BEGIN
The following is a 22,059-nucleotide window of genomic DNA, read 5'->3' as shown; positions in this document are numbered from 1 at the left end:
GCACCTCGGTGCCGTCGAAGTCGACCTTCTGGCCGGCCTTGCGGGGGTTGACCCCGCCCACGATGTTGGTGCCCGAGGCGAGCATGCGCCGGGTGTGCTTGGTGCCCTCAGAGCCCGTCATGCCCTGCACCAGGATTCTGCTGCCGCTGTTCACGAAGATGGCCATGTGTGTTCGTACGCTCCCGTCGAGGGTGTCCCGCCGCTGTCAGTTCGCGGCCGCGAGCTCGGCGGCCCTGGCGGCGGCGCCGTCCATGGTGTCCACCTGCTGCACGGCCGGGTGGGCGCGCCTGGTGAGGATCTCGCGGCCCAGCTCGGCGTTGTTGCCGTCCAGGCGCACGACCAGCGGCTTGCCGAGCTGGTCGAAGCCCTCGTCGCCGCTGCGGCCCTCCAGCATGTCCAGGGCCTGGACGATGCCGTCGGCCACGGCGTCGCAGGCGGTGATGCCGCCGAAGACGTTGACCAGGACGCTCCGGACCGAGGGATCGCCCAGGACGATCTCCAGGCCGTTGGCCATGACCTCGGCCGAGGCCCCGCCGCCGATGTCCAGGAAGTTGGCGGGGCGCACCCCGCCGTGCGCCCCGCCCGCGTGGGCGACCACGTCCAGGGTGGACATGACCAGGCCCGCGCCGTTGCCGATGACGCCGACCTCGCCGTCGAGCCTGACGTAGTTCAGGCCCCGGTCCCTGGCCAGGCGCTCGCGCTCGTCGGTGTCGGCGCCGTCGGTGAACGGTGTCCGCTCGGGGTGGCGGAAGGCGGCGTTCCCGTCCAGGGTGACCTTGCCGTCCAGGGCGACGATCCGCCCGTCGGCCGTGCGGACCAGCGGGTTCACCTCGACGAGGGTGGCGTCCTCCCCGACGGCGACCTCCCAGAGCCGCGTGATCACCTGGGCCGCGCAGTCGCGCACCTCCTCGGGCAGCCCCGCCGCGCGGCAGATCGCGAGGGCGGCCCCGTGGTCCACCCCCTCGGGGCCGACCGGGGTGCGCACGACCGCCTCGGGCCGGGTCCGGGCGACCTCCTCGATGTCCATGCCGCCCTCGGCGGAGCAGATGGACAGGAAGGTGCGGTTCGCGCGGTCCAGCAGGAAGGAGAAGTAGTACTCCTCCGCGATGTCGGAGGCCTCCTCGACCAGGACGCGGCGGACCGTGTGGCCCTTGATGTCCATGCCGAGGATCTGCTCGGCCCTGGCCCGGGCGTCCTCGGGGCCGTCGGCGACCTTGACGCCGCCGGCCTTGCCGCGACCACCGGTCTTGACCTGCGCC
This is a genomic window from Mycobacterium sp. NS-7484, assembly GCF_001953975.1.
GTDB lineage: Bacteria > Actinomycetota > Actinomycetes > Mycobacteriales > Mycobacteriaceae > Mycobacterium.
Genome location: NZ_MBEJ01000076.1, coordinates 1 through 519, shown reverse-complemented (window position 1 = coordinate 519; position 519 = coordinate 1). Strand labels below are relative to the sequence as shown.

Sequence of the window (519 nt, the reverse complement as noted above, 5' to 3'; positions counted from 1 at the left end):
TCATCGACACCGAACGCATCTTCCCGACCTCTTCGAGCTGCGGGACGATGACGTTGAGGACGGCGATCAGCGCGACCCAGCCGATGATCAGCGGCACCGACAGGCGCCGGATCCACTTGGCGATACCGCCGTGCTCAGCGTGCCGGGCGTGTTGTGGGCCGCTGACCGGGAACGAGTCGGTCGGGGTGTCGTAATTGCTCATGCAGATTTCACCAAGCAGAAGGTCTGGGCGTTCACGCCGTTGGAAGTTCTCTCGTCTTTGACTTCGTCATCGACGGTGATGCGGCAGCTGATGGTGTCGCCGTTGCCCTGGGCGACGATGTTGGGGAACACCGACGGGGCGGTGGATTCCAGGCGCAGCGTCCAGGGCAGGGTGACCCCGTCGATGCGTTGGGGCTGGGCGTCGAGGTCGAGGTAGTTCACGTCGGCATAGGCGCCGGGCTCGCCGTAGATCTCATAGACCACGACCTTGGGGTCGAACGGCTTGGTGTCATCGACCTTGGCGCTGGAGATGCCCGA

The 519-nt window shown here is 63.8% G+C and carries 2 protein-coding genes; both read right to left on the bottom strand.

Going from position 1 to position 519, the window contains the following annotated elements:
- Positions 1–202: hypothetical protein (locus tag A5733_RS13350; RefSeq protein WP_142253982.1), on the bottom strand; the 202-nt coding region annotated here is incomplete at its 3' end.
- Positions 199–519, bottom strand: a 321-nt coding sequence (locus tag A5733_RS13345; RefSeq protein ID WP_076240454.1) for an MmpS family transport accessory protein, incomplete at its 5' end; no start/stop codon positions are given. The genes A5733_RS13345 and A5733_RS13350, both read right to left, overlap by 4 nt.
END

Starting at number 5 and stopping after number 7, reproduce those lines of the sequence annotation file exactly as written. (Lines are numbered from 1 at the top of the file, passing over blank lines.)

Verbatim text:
Genome location: NZ_MBEJ01000076.1, coordinates 1 through 519, shown reverse-complemented (window position 1 = coordinate 519; position 519 = coordinate 1). Strand labels below are relative to the sequence as shown.

Sequence of the window (519 nt, the reverse complement as noted above, 5' to 3'; positions counted from 1 at the left end):
TCATCGACACCGAACGCATCTTCCCGACCTCTTCGAGCTGCGGGACGATGACGTTGAGGACGGCGATCAGCGCGACCCAGCCGATGATCAGCGGCACCGACAGGCGCCGGATCCACTTGGCGATACCGCCGTGCTCAGCGTGCCGGGCGTGTTGTGGGCCGCTGACCGGGAACGAGTCGGTCGGGGTGTCGTAATTGCTCATGCAGATTTCACCAAGCAGAAGGTCTGGGCGTTCACGCCGTTGGAAGTTCTCTCGTCTTTGACTTCGTCATCGACGGTGATGCGGCAGCTGATGGTGTCGCCGTTGCCCTGGGCGACGATGTTGGGGAACACCGACGGGGCGGTGGATTCCAGGCGCAGCGTCCAGGGCAGGGTGACCCCGTCGATGCGTTGGGGCTGGGCGTCGAGGTCGAGGTAGTTCACGTCGGCATAGGCGCCGGGCTCGCCGTAGATCTCATAGACCACGACCTTGGGGTCGAACGGCTTGGTGTCATCGACCTTGGCGCTGGAGATGCCCGA